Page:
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Why do parties use primaries?: Political selection versus candidate incentives

  • Fernando Aragón


This paper contrasts empirically two possible explanations for the party decision to use primaries: desire to improve political selection (selection effect), or desire to increase political competition—and incentives—among candidates (incentive effect). Using a simple model of endogenous primaries, I show that each explanation implies a different relation between primary adoption and the strength of partisan support. I estimate this relation using the case of Latin American presidential primaries and find robust evidence that the incentive effect dominates the selection effect. Copyright Springer Science+Business Media New York 2014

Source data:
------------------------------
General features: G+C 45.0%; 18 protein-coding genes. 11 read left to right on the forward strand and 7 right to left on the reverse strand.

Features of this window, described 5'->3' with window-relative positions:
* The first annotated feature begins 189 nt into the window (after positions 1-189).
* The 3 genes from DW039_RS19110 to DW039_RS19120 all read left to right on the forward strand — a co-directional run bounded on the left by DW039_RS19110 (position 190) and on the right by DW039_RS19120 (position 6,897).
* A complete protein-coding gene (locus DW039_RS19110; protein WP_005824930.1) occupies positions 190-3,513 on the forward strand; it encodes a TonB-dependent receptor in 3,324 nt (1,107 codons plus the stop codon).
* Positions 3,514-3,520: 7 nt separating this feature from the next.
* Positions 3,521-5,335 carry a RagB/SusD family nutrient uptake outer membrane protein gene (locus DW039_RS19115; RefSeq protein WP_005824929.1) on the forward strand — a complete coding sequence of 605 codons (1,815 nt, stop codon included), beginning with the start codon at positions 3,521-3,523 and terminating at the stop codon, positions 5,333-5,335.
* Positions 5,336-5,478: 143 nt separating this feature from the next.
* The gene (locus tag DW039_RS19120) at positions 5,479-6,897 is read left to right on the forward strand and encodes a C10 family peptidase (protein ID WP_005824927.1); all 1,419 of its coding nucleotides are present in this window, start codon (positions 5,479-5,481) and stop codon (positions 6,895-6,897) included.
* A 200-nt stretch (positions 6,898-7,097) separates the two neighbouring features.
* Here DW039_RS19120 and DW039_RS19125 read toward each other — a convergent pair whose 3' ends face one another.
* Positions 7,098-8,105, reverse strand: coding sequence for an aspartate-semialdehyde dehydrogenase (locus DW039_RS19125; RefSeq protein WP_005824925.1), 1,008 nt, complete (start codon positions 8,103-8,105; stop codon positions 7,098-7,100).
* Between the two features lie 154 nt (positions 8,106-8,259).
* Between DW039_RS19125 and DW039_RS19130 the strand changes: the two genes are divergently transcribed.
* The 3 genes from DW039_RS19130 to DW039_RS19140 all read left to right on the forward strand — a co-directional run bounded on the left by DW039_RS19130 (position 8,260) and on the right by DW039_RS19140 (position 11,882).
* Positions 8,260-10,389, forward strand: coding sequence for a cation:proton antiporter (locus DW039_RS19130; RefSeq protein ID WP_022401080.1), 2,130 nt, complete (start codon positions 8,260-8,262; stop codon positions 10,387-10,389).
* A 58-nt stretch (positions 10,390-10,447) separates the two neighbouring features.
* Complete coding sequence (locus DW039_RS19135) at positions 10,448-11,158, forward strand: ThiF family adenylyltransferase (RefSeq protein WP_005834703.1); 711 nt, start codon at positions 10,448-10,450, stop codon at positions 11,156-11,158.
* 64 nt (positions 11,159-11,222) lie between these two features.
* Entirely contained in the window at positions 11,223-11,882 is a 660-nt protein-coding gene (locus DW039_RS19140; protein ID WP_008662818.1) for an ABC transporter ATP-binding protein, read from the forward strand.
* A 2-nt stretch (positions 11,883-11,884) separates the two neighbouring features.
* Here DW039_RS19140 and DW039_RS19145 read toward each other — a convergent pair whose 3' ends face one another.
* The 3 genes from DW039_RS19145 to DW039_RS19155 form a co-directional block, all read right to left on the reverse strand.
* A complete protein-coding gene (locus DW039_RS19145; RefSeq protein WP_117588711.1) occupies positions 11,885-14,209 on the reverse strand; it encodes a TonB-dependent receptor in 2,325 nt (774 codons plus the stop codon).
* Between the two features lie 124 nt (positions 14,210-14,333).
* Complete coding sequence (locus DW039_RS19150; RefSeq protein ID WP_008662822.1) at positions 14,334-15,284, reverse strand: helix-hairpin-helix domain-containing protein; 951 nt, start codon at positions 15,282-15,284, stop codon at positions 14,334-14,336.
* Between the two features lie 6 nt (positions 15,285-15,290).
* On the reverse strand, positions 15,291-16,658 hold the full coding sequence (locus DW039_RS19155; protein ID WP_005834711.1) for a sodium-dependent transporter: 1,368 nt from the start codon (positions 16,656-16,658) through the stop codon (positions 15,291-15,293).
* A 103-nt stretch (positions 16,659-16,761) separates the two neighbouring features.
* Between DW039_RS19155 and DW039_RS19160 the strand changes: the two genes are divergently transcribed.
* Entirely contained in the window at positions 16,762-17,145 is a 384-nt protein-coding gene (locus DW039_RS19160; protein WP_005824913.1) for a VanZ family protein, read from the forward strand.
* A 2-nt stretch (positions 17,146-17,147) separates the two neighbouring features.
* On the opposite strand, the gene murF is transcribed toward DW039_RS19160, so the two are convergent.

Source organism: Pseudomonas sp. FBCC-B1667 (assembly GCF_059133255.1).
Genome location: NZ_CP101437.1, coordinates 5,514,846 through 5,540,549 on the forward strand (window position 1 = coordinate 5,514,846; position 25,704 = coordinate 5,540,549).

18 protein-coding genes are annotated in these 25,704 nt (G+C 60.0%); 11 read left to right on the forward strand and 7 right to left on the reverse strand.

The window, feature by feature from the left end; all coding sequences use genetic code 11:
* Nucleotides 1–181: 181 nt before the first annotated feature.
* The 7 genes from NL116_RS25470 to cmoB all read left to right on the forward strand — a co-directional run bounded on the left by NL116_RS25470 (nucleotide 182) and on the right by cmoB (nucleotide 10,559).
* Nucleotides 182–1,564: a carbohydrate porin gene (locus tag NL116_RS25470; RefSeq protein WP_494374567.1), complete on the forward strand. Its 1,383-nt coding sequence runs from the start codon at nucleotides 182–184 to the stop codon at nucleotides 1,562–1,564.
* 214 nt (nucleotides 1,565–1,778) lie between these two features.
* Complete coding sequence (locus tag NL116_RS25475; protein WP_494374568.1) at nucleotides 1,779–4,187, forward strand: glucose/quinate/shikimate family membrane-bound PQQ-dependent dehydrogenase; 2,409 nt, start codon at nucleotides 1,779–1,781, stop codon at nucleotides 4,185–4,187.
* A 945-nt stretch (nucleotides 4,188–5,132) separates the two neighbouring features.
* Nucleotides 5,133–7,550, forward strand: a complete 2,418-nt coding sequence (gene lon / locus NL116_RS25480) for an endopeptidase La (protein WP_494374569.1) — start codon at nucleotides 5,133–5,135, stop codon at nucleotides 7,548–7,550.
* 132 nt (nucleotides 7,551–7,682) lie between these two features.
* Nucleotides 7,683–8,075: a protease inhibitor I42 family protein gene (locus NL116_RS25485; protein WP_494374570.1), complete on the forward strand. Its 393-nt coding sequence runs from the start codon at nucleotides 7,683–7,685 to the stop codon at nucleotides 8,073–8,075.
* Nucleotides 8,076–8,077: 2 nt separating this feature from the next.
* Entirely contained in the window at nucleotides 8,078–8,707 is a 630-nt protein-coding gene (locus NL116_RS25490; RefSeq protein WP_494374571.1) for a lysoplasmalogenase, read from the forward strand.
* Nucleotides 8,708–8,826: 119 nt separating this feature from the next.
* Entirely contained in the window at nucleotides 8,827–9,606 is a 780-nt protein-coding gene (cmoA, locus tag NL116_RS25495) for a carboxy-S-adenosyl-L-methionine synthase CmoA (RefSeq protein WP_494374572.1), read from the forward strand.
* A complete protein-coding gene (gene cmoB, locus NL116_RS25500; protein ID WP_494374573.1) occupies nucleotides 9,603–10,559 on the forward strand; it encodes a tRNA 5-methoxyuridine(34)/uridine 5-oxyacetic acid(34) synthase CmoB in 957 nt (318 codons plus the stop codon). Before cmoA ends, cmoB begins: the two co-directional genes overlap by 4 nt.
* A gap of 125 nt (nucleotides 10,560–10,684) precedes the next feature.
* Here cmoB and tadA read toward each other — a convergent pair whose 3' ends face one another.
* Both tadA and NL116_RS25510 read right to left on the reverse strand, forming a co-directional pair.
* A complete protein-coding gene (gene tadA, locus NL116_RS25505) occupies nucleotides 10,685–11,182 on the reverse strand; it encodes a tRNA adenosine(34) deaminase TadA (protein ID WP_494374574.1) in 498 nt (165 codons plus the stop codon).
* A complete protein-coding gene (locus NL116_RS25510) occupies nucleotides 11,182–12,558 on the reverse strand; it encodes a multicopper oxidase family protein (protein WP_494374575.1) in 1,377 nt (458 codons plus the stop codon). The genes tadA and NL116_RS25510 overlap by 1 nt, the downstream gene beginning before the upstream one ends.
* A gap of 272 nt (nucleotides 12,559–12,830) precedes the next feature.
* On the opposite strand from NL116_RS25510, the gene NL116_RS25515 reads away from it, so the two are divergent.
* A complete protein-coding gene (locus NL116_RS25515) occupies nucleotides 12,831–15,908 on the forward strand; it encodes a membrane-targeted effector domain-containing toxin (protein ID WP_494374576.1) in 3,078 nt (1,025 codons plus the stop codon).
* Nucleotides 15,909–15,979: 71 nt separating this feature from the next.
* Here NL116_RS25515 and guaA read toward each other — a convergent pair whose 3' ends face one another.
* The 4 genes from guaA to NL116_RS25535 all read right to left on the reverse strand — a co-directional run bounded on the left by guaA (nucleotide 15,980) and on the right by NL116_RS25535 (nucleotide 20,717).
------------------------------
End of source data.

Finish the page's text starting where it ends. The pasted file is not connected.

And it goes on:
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Article provided by Springer in its journal Public Choice.

Volume (Year): 160 (2014)
Issue (Month): 1 (July)
Pages: 205-225

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Handle: RePEc:kap:pubcho:v:160:y:2014:i:1:p:205-225
DOI: 10.1007/s11127-013-0076-8
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  1. Aghion, Philippe & Alesina, Alberto F & Trebbi, Francesco, 2002. "Endogenous Political Institutions," CEPR Discussion Papers 3473, C.E.P.R. Discussion Papers.
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